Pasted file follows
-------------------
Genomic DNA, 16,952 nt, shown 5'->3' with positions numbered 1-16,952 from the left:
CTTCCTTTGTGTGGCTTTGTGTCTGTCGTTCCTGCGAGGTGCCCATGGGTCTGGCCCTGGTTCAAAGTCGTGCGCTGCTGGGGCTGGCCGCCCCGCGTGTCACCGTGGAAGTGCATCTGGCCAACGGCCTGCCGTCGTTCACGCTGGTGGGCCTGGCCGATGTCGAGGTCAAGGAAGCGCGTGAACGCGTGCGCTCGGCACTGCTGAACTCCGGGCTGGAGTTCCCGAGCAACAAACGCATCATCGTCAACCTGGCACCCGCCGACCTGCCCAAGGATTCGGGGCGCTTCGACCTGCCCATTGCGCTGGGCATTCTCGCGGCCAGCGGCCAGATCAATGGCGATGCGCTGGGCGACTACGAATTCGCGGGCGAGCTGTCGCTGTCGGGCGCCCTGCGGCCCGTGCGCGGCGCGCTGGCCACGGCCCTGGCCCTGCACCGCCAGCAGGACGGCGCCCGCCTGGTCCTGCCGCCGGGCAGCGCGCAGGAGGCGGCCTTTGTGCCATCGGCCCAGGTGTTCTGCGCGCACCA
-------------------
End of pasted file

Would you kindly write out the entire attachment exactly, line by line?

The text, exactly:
Genomic DNA, 16,952 nt, shown 5'->3' with positions numbered 1-16,952 from the left:
CTTCCTTTGTGTGGCTTTGTGTCTGTCGTTCCTGCGAGGTGCCCATGGGTCTGGCCCTGGTTCAAAGTCGTGCGCTGCTGGGGCTGGCCGCCCCGCGTGTCACCGTGGAAGTGCATCTGGCCAACGGCCTGCCGTCGTTCACGCTGGTGGGCCTGGCCGATGTCGAGGTCAAGGAAGCGCGTGAACGCGTGCGCTCGGCACTGCTGAACTCCGGGCTGGAGTTCCCGAGCAACAAACGCATCATCGTCAACCTGGCACCCGCCGACCTGCCCAAGGATTCGGGGCGCTTCGACCTGCCCATTGCGCTGGGCATTCTCGCGGCCAGCGGCCAGATCAATGGCGATGCGCTGGGCGACTACGAATTCGCGGGCGAGCTGTCGCTGTCGGGCGCCCTGCGGCCCGTGCGCGGCGCGCTGGCCACGGCCCTGGCCCTGCACCGCCAGCAGGACGGCGCCCGCCTGGTCCTGCCGCCGGGCAGCGCGCAGGAGGCGGCCTTTGTGCCATCGGCCCAGGTGTTCTGCGCGCACCA